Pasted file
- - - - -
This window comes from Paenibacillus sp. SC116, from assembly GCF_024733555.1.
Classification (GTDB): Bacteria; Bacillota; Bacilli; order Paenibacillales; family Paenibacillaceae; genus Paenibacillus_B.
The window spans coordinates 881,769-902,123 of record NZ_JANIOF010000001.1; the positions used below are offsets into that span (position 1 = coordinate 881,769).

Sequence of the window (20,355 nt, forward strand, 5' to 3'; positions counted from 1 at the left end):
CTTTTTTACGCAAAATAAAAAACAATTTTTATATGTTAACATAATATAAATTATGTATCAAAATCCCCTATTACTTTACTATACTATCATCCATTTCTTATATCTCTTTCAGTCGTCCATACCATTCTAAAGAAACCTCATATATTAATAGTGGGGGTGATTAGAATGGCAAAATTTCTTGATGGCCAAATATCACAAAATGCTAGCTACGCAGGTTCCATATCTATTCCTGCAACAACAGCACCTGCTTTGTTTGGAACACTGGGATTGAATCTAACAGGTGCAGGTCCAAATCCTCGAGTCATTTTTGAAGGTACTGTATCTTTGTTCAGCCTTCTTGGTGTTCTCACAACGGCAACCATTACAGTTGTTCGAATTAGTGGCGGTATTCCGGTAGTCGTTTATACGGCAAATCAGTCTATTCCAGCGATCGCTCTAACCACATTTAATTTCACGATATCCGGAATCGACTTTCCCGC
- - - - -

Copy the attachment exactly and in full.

This window comes from Paenibacillus sp. SC116, from assembly GCF_024733555.1.
Classification (GTDB): Bacteria; Bacillota; Bacilli; order Paenibacillales; family Paenibacillaceae; genus Paenibacillus_B.
The window spans coordinates 881,769-902,123 of record NZ_JANIOF010000001.1; the positions used below are offsets into that span (position 1 = coordinate 881,769).

Sequence of the window (20,355 nt, forward strand, 5' to 3'; positions counted from 1 at the left end):
CTTTTTTACGCAAAATAAAAAACAATTTTTATATGTTAACATAATATAAATTATGTATCAAAATCCCCTATTACTTTACTATACTATCATCCATTTCTTATATCTCTTTCAGTCGTCCATACCATTCTAAAGAAACCTCATATATTAATAGTGGGGGTGATTAGAATGGCAAAATTTCTTGATGGCCAAATATCACAAAATGCTAGCTACGCAGGTTCCATATCTATTCCTGCAACAACAGCACCTGCTTTGTTTGGAACACTGGGATTGAATCTAACAGGTGCAGGTCCAAATCCTCGAGTCATTTTTGAAGGTACTGTATCTTTGTTCAGCCTTCTTGGTGTTCTCACAACGGCAACCATTACAGTTGTTCGAATTAGTGGCGGTATTCCGGTAGTCGTTTATACGGCAAATCAGTCTATTCCAGCGATCGCTCTAACCACATTTAATTTCACGATATCCGGAATCGACTTTCCCGC